This year has really taught us all a lesson in understanding our own financial habits. What’s the best way to have good habits? Making sure kids learn them early in life!
If you haven’t started laying the foundation for healthy money habits with your children yet, now’s the perfect time to start. Here are a few fun, stress-free ways to get every family member involved with finances.
Way #1: Don’t Be Afraid to Experiment
Making mistakes is one of the most effective ways a child can learn to do something. If you’re going to make financial mistakes, it should be when the stakes are incredibly low before adulthood. Parents have the power to create a safe environment for kids to experiment, make mistakes and gain hands-on experience with money without any real-world consequences.
A small allowance each week can give kids the limited freedom necessary to experiment with money and learn valuable lessons like spending money versus saving money. Encourage them to create a budget and make goals. Soon enough they’ll learn the value in saving their allowance for a big purchase later instead of spending it impulsively as soon as they get it.
Stay involved with how your kids are spending or saving. Help them talk through their frustrations, answer their questions and provide guidance when needed.
Way #2: Have Open Discussions About the Family Budget
Money tends to be a very taboo subject, even with family members. By having an open discussion about your family’s budget, it can break that stigma surrounding money and help your kids see how a real-life budget operates.
This can be an eye-opening experience for your children. When your child wants to go out to eat every night, remind them about your budget for entertainment and dining. Every time you’re spending money, your child is seeing a budget on paper come to life. (PS. This may also help YOU stick to your own budget)
Remember, this shouldn’t be stressful on your child. If you don’t feel comfortable sharing your whole household budget, start with just a few easy categories like entertainment, dining out and groceries. You can even make it a challenge to have your kids find creative ways to do things within the family budget.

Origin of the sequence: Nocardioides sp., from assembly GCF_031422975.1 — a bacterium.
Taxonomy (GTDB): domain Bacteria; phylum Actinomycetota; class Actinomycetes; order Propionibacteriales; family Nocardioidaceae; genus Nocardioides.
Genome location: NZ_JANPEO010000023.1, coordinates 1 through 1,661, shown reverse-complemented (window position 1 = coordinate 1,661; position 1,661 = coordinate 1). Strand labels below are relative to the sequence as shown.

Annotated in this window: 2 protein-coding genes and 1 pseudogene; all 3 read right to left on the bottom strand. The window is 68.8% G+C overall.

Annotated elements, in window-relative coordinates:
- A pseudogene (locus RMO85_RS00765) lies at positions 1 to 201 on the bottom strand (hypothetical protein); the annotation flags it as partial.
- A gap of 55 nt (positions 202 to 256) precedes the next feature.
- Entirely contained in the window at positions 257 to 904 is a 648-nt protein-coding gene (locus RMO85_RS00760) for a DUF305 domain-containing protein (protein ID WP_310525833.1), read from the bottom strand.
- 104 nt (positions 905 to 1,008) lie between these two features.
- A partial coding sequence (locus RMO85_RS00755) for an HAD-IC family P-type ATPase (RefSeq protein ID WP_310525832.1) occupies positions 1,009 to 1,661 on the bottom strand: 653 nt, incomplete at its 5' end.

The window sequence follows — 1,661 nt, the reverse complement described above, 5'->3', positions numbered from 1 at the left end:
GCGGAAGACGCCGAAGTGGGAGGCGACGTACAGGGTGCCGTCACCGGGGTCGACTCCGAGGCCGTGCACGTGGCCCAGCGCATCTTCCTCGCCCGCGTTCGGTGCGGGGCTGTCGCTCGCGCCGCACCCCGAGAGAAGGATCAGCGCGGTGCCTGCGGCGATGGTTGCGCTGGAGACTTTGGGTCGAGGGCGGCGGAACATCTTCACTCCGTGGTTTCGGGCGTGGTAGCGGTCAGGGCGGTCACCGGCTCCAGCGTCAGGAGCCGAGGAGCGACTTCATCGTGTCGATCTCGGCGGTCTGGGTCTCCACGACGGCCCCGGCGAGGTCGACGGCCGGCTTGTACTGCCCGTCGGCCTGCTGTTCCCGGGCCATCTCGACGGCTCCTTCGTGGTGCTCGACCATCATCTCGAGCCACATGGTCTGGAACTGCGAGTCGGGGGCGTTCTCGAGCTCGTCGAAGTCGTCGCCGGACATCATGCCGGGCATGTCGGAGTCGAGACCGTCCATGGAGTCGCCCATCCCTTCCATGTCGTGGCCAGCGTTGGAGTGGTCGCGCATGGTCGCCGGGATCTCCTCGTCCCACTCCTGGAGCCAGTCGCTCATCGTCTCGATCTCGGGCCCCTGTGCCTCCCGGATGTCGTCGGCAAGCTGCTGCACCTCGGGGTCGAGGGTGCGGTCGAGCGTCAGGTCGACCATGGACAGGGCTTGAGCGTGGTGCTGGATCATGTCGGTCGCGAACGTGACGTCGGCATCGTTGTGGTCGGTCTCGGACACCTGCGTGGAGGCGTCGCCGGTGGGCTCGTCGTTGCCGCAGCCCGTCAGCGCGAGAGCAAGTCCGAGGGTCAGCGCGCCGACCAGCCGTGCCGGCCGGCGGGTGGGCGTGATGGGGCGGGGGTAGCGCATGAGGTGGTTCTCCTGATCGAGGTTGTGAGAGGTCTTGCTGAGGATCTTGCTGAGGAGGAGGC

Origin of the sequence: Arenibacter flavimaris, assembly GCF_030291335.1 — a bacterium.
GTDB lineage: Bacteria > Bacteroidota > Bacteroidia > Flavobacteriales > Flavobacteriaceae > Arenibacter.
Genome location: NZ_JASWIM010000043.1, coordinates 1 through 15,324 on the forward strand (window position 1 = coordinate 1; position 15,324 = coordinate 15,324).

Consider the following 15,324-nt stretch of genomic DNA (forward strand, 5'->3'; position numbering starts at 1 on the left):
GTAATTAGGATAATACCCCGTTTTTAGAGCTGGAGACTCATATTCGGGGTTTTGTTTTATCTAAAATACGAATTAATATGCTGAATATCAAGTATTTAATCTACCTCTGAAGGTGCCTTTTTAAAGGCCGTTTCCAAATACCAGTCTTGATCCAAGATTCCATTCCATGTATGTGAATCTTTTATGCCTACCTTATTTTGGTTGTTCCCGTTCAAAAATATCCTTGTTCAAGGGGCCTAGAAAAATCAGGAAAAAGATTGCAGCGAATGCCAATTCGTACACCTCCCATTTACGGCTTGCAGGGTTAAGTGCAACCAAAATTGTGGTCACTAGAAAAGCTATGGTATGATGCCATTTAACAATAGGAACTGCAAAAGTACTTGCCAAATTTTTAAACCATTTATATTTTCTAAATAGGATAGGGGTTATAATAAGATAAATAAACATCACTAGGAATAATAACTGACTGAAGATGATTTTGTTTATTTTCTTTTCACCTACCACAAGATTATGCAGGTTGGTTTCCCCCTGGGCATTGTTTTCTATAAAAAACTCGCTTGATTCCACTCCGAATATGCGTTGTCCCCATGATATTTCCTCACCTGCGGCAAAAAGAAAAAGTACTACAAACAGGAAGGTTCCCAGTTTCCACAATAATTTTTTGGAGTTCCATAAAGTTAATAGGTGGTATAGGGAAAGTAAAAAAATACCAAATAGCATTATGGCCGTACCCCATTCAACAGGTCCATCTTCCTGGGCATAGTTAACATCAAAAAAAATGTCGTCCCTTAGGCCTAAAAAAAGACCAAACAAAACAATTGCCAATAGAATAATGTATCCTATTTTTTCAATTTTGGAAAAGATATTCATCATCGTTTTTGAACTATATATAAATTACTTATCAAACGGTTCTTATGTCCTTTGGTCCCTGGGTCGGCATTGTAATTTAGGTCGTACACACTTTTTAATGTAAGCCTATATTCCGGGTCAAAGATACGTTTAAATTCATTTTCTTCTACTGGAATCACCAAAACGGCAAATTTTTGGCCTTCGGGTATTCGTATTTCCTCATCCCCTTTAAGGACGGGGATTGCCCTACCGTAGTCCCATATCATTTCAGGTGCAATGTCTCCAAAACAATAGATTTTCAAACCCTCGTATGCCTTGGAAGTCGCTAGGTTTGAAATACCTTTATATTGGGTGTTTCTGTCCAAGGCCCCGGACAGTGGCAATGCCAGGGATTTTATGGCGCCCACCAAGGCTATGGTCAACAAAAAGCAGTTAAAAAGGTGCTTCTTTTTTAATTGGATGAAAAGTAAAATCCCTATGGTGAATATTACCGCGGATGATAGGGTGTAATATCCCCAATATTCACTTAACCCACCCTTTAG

Way #3: A Little Fun Competition Never Hurt Anybody
If your household already has some sibling rivalry, why not play into it with a friendly competition?
Turn budgeting and saving money into a game. Give your shopping list to each sibling and let them search online or in the newspaper for coupons and sales. Offer a reward for whoever finds the most savings, or put whatever money is saved from the coupons into their bank account.
In almost any scenario, incentives matter. If your kids have fun incentives to work towards, it will keep them motivated and plugged in to what they’re learning. Who said learning about finance had to be boring?
Way #4: Stress the Importance of Hard-Earned Money
Knowing how to save, invest and spend money is important. But to make the lesson really hit home, consider having your kids earn a little money of their own.
If your kids don’t work for the money they are given, it will make spending it on less important stuff that much easier. If they are spending hard earned money, it will drive home the point of waiting for something REALLY important to them even more. If they’re old enough to work, consider encouraging them to find a part-time summer job or seasonal gig. If they’re younger, find chores for them to do around your house or for other family members, and pay them per task. The willingness to work hard and be rewarded is one of the best financial lessons you can pass on to your young ones.
There really is no wrong time to start discussing money with your kids. If your kids are older, it’s not too late. If your kids are younger, there are ways to teach even the youngest kids about basic concepts. And like we said, it doesn’t have to be boring. Get creative with it! If you need help thinking of more ways to get the discussion started with your kids, get in touch with us! We would be happy to help. You can click here to schedule an initial call with one of our team members. There is no cost or obligation.
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